PASSPORT JOURNAL, volume 3 (English edition)
The third volume of Passport remains faithful to its essence, aesthetics and storytelling. It brings to the reader an immersive insight into the history of the Lithuanian Jews, also known as the Litvaks. It features engaging photo essays and conversations with inspiring individuals whose experience and wisdom are exemplary. Amid the comprehensive insights and features, this issue is focused on culture, heritage and the Litvak way of life, accentuating analytics and a diverse perception of current events.
CONTENTS (320 pages):
Part one · 80 pages: OFF SCRIPT
IN CONVERSATION WITH: Irena Veisaitė · Chaimas Šeras · Bella Shirin · Eugenijus Bunka · Adomas Jacovkis · Jokūbas Jacovskis · Aleksandra Jacovskytė · Rafailas Karpis · Adasa Skliutauskaitė · Moshe Beirak · Julijus Gurvičius · Daniel Gurevich · Adi Cohen-Hazanov · Domantas Likša
Part two · 64 pages: THE LITHUANIAN JEWS
FEATURING: The Lithuanian Jews: a brief history · Religion · Jewish cuisine · Languages of the Lithuanian Jews · Jews in politics · What exactly was a shtetl? · The Holocaust in Lithuania · The journey of Lithuanian Jewish cultural values through time and space
Part three · 48 pages: THE LITVAKS
STRAIGHT TALK WITH: Albie Sachs · Meryl Frank · Robbie Brozin · Philip Shapiro · Jenny Kagan
Part four · 80 pages: PHOTO ESSAY
SUBJECTS: Mosaic of Litvak history and heritage · Earliest Jewish communities in Lithuania · Litvaks and life in the shtetl · Jewish places of worship · The Jewish cemetery and its functions · Religious study in the Litvak tradition · Jewish merchants, artisans and innovators · Authentic Litvak cuisine · Yiddish – the cornerstone of Litvak culture · Shtetl – the imagined reality · Lithuanian sites of Holocaust remembrance
PEOPLE: Judita Gliauberzonaitė · Moisiejus Šapiro · Liudvikas Markuntavičius · Sergej Kanovich · Josifas Parasonis · Artūras Taicas · Riva Beraitė-Portnaja · Fania Jocheles-Brancovskaja · Fruma Vitkinaitė-Kučinskienė
Part five · 80 pages: HISTORY MATTERS
INSIGHTS: Kristina Sabaliauskaitė · Aurimas Švedas · Leonidas Donskis · Tomas Venclova · Saulius Sužiedėlis · Tomas Balkelis · Violeta Davoliūtė · Zigmas Vitkus · Viktoras Bachmetjevas · Vytautas Toleikis · Donatas Puslys · Audrius Karečka · Paulius Gritėnas
“Diversity is usually discussed in terms of different ethnic and religious communities co-existing in the same socioeconomic environment. However, when applying it to portray the life of one ethnic and religious group, the concept of diversity presents a very different perspective. This is the case when analysing the history of the remarkable and heterogeneous Jewish community in Lithuania. There are several indisputable foundational links within this community, such as common history and faith as well as any moral values and beliefs arising from it. But we can also observe an increasing number of differences, especially in the 19th century and beginning of the 20th.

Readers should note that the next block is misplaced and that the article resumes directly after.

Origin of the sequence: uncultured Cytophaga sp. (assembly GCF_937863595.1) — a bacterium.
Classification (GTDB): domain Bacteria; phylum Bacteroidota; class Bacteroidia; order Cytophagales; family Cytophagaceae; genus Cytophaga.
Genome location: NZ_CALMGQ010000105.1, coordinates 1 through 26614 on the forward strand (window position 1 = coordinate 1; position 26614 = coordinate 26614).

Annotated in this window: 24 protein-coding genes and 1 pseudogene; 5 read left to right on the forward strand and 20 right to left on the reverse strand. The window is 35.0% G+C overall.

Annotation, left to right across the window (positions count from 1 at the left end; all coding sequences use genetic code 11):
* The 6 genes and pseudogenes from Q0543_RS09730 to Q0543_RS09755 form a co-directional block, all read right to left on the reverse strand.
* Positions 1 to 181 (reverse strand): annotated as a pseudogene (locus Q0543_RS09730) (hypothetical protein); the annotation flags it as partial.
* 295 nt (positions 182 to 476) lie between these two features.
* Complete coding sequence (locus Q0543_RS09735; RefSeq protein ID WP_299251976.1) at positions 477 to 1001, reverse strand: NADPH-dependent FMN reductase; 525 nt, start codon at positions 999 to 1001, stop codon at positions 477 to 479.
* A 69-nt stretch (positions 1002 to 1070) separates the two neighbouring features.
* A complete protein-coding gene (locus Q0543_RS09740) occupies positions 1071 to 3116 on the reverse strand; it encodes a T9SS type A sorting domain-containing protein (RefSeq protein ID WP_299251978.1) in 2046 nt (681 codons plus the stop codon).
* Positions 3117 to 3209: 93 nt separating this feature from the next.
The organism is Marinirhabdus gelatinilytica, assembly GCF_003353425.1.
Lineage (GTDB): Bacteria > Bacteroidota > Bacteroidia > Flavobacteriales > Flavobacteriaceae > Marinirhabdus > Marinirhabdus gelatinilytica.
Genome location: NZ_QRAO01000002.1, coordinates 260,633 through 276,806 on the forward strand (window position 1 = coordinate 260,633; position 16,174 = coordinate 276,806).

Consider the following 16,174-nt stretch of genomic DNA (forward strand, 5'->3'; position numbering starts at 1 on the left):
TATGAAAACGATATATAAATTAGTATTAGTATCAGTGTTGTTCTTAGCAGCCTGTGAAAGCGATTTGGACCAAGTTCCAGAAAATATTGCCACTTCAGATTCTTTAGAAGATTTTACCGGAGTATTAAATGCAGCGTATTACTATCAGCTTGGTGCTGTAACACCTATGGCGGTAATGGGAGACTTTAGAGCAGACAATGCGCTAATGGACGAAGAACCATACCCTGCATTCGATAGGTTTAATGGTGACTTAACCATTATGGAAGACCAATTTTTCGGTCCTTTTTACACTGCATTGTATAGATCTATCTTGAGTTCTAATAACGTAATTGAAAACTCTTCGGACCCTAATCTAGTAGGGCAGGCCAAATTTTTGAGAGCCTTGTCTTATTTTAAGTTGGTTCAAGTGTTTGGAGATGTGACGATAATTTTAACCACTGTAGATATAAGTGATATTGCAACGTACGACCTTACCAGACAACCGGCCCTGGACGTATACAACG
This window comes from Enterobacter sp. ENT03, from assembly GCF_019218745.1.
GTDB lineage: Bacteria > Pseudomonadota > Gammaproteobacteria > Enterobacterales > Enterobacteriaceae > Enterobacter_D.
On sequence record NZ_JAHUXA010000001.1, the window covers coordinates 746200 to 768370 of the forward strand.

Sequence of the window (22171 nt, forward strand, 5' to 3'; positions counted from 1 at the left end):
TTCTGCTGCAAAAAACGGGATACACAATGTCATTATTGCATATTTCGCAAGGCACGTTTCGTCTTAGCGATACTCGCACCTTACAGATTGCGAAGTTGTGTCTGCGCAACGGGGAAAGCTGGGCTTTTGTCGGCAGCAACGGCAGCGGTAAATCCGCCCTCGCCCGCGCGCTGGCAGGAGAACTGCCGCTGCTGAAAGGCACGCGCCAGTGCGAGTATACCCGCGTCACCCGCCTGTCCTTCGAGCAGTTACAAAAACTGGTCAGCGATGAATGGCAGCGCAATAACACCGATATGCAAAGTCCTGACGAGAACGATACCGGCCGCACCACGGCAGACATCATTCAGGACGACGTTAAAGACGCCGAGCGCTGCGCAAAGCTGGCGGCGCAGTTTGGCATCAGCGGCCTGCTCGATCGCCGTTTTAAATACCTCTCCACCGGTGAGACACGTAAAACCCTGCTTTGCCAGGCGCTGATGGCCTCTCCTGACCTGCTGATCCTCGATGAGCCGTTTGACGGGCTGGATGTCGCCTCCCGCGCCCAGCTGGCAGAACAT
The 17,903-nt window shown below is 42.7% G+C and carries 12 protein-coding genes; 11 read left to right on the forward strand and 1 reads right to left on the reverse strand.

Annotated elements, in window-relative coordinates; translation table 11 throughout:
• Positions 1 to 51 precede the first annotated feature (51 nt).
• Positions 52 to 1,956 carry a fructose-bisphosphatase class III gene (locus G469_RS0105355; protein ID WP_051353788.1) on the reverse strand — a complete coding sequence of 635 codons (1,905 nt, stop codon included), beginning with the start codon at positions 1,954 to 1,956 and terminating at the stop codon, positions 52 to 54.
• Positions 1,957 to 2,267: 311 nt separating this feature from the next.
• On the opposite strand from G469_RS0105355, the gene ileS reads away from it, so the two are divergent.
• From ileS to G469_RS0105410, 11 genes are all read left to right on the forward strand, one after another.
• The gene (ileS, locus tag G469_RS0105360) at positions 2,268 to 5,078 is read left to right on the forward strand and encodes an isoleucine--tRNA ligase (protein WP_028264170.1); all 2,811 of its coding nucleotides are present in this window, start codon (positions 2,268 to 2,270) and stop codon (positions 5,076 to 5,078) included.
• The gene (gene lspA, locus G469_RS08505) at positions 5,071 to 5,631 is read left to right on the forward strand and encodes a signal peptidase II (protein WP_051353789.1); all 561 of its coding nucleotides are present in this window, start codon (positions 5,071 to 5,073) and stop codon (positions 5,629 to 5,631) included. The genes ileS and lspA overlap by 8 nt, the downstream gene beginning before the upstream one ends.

The image of the Lithuanian Jewish community is multifaceted. One can almost visualise the shtetl and its wooden architecture, the stone structures of Vilnius with more than a hundred synagogues spread across the city; one can imagine the young faces leaning over the Holy Scriptures in quiet yeshivas or hear the hustle and bustle of the market square with its never-ending sound of people talking, horses neighing and children shouting; one might even catch a whiff of herring stored in huge barrels or the smell of fresh soft challah being shared in the candlelight of the Sabbath. These interwoven images eventually merge into a single narrative of Litvak history. The narrative of this community not only complements the way the history of Lithuania is told but is, in fact, its integral part.
Today we piece these scattered colourful fragments of everyday life into a mosaic of Litvak history and heritage. The story begins with the earliest Jewish communities which settled in the Grand Duchy of Lithuania in small numbers. From this point on, the narrative diverges into a number of paths – from the culturally and economically unique world of the shtetl, to the flourishing of Jewish culture in the largest towns of the region, to the various aspects of the religious and everyday lives lived by the Litvaks. Hand in hand with these stories goes the tangible and intangible Litvak heritage, remaining in towns and villages across Lithuania, in the stories told and the memories shared. This legacy will help any attentive reader and observer (re)discover traces of the Litvak history surrounding us today.”
Dr Akvilė Naudžiūnienė
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